For Dr Germaine Williams-Beckles, a trichologist, women with natural afro-textured hair are part of the wider move of women who are comfortable with “the hair that they’ve been blessed with.”
Williams-Beckles told Newsday, “When we speak about natural hair, there are different textures of hair. There is kinky hair, straight hair and wavy hair. There are different categories of hair…but people have been moving away from chemicals, relaxers and weaves.” This, she said, was largely because of the hair loss experienced by women processing their hair.
While Williams-Beckles does not see this as the only reason for the natural hair movement, Zakiya Mills, owner and founder of T&T Na-tu-rals Natural Hair Salon and Hair Loss Treatment Centre, also believes many more women are going natural because of damage done by processing hair, rather than because it’s part of a wider, conscious movement. Mills told Newsday she has seen an increase in the number of women wearing their hair in its natural state since 2012.
“It has continuously been increasing ever since. There are several professional corporate women wearing their hair natural for a number of reasons. The biggest one is hair loss.”
Both Mills and Williams-Beckles said going natural was more economical for many women. Williams-Beckles said hair maintenance was 30 to 40 per cent more affordable for a woman with natural hair.
But at the day’s end, as Williams-Beckles said, natural hair “is also a way of people going into their identity and saying, ‘This is me and I am not my hair.’”
The Human Resource Management Association of TT (HRMATT) says one’s hair texture, type or natural colour does not and should not affect an individual’s job chances.
The association commented that some companies set guidelines on hair and might prohibit some employees reporting to work while wearing unnatural hair colours. While, it said, companies’ preferences and standards for work attire and appearance have evolved over time, a company is free and has a right “to set standards for employee’s grooming and dress based on the image it would like to portray to the public – provided that these standards are not discriminatory. Such standards are shared with prospective employees prior to their engagement so that they may determine whether they can conform to same prior to accepting employment.”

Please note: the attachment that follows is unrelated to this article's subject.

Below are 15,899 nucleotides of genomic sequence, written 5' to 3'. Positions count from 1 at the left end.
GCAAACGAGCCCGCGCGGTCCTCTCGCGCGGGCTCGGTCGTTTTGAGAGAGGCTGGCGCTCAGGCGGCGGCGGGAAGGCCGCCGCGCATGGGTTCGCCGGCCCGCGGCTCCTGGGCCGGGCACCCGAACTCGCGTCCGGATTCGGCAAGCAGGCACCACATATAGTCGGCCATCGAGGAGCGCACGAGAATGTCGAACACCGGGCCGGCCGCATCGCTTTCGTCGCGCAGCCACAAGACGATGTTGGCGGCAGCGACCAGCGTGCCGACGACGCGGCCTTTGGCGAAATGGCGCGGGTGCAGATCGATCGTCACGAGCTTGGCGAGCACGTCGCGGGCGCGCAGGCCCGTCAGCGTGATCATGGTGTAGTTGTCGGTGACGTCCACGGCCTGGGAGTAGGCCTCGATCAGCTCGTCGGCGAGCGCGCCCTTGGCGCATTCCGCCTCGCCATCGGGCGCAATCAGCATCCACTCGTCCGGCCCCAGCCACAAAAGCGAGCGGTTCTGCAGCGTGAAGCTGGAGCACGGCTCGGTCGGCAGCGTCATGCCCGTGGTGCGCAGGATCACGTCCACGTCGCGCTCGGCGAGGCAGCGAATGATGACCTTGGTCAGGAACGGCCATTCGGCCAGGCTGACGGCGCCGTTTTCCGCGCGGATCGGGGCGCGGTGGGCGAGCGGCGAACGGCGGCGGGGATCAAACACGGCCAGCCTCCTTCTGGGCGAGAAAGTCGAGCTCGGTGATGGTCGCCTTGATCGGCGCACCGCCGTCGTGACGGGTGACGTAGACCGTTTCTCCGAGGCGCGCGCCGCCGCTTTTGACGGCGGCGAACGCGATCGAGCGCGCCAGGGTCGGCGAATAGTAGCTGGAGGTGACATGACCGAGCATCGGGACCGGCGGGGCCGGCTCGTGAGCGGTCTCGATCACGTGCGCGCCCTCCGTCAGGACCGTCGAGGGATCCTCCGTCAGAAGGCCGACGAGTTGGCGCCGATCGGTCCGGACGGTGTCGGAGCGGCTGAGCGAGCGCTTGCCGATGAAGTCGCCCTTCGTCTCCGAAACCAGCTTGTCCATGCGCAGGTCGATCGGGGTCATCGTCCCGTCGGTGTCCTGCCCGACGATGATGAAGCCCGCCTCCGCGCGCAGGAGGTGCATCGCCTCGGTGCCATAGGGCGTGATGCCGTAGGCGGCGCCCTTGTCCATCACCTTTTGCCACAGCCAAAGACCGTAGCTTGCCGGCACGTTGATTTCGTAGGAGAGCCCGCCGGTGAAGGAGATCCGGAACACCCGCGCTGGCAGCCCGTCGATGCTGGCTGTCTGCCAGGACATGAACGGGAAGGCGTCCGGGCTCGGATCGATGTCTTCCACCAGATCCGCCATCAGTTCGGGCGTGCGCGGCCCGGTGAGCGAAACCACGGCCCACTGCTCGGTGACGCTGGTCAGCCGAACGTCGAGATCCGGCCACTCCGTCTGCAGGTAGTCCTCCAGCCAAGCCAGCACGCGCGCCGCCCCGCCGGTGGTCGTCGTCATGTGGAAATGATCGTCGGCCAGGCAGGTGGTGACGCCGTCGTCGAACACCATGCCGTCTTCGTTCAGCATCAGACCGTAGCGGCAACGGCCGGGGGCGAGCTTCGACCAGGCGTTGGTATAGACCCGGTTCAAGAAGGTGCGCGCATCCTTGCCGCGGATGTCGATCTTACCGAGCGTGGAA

Corporate communications specialist Nicole Duke-Westfield, who has worked in the banking and energy sectors, says having natural hair did not affect her career path nor had people responded to her differently as a result.
In a phone interview with Newsday, she said, “I went natural about ten years (ago). In the banking sector, in my role in corporate communications, I have a public face. I did not necessarily experience any sort of undue negativity, or I don’t think my career was hampered because of the way I chose to wear my hair.”
Duke-Westfield said she decided to go natural after she became pregnant with her son and was told the chemicals could affect her child. After having cut her hair, she found having natural hair not only cheaper but easier.
For people of African descent, particularly women, she commented, people got used to seeing them with texturised hair.
“In TT your hair was either relaxed or…for a long time, that was the look. More recently women have put all forms of weaves in their hair. By and large, people have not been accustomed to seeing women wear their hair naturally. We tend to think natural hair can only do two things: go in an Afro or canerow.”
However, in today’s world there are a lot of products one could use to style natural hair differently. Asked if the time had come for companies to look beyond how people groom their hair, Duke-Westfield said, “I have worked in two multi-national companies, and both of them take a very firm view on the question of diversity and inclusion. When it talks about diversity, these companies recognised talent comes from all different places.
“Talent does not have a particular hair type, a particular colour skin, talent does not have a particular physical ability – and I think that is where companies need to look.”